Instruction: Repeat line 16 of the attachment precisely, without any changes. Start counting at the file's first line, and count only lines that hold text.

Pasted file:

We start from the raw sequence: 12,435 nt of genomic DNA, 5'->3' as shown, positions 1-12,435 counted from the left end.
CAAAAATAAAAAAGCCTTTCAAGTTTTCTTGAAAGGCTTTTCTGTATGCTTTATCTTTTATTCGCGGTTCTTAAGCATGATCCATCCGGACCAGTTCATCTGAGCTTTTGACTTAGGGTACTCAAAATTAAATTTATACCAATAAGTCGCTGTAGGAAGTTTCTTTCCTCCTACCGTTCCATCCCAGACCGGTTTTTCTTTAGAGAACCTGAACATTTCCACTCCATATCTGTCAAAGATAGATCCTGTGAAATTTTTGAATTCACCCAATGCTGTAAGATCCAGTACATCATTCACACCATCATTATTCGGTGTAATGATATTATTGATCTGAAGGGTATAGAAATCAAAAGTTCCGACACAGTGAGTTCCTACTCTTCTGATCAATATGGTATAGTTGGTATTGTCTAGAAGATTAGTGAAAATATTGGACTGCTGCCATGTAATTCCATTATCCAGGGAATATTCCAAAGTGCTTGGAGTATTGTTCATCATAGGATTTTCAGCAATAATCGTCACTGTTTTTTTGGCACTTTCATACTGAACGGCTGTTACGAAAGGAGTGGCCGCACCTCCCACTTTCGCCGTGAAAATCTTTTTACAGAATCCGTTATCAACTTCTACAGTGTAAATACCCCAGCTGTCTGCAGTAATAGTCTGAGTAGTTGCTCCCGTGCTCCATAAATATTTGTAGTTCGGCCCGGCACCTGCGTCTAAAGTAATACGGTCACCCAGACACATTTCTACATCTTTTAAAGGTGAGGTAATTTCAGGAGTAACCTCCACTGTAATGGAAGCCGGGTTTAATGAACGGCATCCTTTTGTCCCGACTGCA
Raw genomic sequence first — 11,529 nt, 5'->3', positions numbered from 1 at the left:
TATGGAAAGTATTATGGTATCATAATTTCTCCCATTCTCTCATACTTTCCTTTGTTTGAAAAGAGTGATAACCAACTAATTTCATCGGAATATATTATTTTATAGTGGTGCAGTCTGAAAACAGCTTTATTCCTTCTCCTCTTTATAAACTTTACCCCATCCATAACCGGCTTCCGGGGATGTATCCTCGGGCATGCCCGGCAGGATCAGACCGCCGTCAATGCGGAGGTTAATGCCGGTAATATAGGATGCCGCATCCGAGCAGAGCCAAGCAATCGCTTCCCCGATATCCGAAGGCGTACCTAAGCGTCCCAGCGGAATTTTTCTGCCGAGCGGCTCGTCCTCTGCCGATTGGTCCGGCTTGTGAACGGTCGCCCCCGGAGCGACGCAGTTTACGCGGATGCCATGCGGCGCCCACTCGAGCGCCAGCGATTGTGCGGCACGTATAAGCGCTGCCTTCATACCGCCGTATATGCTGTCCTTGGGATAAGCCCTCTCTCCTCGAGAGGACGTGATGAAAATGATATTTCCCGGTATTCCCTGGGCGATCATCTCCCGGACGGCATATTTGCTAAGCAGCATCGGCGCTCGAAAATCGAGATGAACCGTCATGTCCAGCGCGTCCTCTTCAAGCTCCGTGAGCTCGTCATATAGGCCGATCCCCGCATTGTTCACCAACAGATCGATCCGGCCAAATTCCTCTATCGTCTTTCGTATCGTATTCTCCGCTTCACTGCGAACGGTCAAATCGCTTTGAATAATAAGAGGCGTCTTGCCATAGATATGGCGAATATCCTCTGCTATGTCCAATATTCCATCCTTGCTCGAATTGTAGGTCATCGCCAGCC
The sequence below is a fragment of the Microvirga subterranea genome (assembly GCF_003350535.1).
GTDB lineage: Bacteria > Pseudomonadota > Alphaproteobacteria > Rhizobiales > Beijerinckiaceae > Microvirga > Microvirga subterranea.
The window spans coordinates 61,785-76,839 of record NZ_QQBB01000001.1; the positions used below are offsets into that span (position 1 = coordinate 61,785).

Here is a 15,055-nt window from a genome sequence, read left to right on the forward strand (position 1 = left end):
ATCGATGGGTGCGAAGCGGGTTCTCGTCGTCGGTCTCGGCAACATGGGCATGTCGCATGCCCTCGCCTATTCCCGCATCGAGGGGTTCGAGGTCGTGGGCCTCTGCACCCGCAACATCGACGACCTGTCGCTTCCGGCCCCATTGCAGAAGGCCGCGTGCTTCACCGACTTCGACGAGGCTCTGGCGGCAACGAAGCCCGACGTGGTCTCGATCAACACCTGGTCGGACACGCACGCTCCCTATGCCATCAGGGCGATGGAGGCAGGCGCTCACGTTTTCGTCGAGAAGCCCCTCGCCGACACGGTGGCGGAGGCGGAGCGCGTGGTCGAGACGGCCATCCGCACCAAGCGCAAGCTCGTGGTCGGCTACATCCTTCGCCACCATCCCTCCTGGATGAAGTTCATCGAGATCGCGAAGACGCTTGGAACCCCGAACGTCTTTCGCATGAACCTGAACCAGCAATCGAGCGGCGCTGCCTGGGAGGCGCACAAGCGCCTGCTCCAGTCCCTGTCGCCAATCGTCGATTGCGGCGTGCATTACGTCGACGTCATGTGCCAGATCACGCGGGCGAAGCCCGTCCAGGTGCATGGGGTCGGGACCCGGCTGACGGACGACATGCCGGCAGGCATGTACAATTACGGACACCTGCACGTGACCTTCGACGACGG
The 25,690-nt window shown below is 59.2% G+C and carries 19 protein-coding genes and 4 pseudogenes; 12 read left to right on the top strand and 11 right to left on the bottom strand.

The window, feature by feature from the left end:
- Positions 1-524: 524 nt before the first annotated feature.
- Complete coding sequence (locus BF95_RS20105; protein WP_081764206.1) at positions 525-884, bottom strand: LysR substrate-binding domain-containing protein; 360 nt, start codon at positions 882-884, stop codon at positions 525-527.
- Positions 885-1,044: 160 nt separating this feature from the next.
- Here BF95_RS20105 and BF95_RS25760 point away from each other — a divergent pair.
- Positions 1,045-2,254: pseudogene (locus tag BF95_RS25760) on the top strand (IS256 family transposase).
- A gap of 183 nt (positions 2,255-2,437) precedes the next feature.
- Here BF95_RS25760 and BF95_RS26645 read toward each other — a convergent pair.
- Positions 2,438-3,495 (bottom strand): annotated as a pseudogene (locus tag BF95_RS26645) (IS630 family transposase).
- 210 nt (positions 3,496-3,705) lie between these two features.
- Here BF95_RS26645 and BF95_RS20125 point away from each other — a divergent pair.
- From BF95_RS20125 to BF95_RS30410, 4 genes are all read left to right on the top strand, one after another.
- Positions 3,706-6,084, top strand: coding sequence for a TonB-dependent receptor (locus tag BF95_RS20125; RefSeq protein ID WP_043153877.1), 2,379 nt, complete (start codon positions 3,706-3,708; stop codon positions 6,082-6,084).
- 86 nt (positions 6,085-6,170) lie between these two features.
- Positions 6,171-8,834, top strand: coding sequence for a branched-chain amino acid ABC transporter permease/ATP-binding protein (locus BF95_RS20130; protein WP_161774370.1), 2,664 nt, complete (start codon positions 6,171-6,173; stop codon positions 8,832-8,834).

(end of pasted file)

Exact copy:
- Positions 1,045-2,254: pseudogene (locus tag BF95_RS25760) on the top strand (IS256 family transposase).